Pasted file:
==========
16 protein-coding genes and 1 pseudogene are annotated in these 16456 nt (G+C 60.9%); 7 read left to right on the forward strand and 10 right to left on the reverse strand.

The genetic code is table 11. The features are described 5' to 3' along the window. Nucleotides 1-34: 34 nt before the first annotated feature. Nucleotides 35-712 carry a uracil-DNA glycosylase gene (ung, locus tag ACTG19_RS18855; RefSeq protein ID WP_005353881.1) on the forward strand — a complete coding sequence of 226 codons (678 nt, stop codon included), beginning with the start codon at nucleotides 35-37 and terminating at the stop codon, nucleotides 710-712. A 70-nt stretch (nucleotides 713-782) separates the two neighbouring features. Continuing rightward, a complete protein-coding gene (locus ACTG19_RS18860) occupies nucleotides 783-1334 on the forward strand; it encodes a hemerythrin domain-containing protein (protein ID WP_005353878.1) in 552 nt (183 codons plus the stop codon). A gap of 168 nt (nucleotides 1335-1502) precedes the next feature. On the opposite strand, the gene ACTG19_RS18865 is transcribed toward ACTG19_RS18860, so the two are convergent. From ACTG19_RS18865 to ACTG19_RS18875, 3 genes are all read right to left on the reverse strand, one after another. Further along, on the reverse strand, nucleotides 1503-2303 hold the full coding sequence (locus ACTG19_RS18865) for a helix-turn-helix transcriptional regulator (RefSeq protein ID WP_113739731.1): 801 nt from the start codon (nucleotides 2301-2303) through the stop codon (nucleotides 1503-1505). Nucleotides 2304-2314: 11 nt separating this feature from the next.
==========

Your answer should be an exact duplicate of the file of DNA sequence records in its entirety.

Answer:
16 protein-coding genes and 1 pseudogene are annotated in these 16456 nt (G+C 60.9%); 7 read left to right on the forward strand and 10 right to left on the reverse strand.

The genetic code is table 11. The features are described 5' to 3' along the window. Nucleotides 1-34: 34 nt before the first annotated feature. Nucleotides 35-712 carry a uracil-DNA glycosylase gene (ung, locus tag ACTG19_RS18855; RefSeq protein ID WP_005353881.1) on the forward strand — a complete coding sequence of 226 codons (678 nt, stop codon included), beginning with the start codon at nucleotides 35-37 and terminating at the stop codon, nucleotides 710-712. A 70-nt stretch (nucleotides 713-782) separates the two neighbouring features. Continuing rightward, a complete protein-coding gene (locus ACTG19_RS18860) occupies nucleotides 783-1334 on the forward strand; it encodes a hemerythrin domain-containing protein (protein ID WP_005353878.1) in 552 nt (183 codons plus the stop codon). A gap of 168 nt (nucleotides 1335-1502) precedes the next feature. On the opposite strand, the gene ACTG19_RS18865 is transcribed toward ACTG19_RS18860, so the two are convergent. From ACTG19_RS18865 to ACTG19_RS18875, 3 genes are all read right to left on the reverse strand, one after another. Further along, on the reverse strand, nucleotides 1503-2303 hold the full coding sequence (locus ACTG19_RS18865) for a helix-turn-helix transcriptional regulator (RefSeq protein ID WP_113739731.1): 801 nt from the start codon (nucleotides 2301-2303) through the stop codon (nucleotides 1503-1505). Nucleotides 2304-2314: 11 nt separating this feature from the next.